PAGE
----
Rose has Troy building a fence so she can keep the family she cherishes in and the negative elements out. She seeks to achieve a type of “separateness,” a separate peace if you will. But it is not to be. Cory grows up and leaves, Troy seeks other love interests, and even Rose herself eventually finds outside solace in the church. The fence is not effective as a barrier wall against outside intrusion. We see analogues in the body politic. The countries of Southern Europe are vulnerable to African immigrants willing to take their chances with the perils of crossing the sea, a type of barrier. (Note: the Qaddafi fence kept that movement of immigrants in check for many years. End note.) Similarly, the U.S. finds itself embroiled in a coming economic cataclysm as South American immigrants take advantage of Biden executive actions to lower the barrier to entry by lessening the risks of illegal entry into the United States via its southern border. Israeli PM Netanyahu said just last week (March 10, 2021):
“In fact, I put up a fence, you know,” he added. “They call it a wall. But I prevented the overrunning of Israel, which is the only first-world country that you can walk to from Africa. We would have had here already a million illegal migrants from Africa, and the Jewish state would have collapsed. The Jewish State, Conservative, Reform, Orthodox, would have collapsed.”
Looking at real world uses of fences helps to put things in perspective.
Pay special attention to Wilson’s epigraph because it emerges at several fractures in the play. Also pay attention to Wilson’s prologue, called simply, “The Play.” It is laden with hints and secret surprises.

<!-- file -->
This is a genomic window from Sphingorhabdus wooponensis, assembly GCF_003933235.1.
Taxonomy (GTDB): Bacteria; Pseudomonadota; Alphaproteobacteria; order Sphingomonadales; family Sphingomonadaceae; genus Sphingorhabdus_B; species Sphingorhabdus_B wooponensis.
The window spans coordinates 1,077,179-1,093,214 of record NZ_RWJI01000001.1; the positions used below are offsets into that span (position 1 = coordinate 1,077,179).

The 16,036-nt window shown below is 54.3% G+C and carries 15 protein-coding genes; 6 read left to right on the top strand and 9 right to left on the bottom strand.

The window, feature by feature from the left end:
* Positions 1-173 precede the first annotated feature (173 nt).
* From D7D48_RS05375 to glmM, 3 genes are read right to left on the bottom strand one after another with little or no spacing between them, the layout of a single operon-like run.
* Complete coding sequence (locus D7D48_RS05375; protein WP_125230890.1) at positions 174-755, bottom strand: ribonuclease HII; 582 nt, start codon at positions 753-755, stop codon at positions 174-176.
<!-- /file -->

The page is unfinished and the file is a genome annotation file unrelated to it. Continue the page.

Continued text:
The play “paints” Troy as a pretty unsympathetic creature, especially vis-a-vis his son, Cory, and his wife, Rose. But is he really so bad a guy? Similarly, Cory is presented as pure as the driven snow, without spot of blemish. But he does lie to his father and sometimes he treats his father badly. Rose appears to be the long-suffering wife, but might that also be an optical illusion, a diversion from the reality that nobody is perfect?
Troy’s bantering about his struggles with the devil are entertaining, but it is only a subterfuge for real struggles and traumas he has faced in his life. His warnings to Cory about sports are legitimate and I don’t think Cory made a bad choice in joining the Marines, so long as he gets out at the end of his enlistment and before Vietnam heats up. Nobody needs to die in a foreign war.
I mention in notes from an earlier session that the spoken affection Troy has for Bono, and Bono reciprocates, is fairly unusual for men in the 1950’s. That impressed me. When Lyons asked Troy to come see him play at the local club, Troy remarks that he doesn’t like that Chinese music. I had to look up that reference. Turns out jazz was very popular in Shanghai and even in Beijing from the late 1920’s, about the time, coincidentally, of Ma Rainey’s popularity in the U.S. Known as shidaiqu, a type of fusion between European jazz and Chinese folk, it was obliterated from the scene during Mao’s Cultural Revolution. Speaking of which, Lyons’ verbalization of his attraction to music is strongly reminiscent of words Ma Rainey used. I’ll bring that up in discussion Thursday.
There will be more notes after Thursday’s discussion. In the interim, here are links to previous sessions and to the playlist which is really quite good!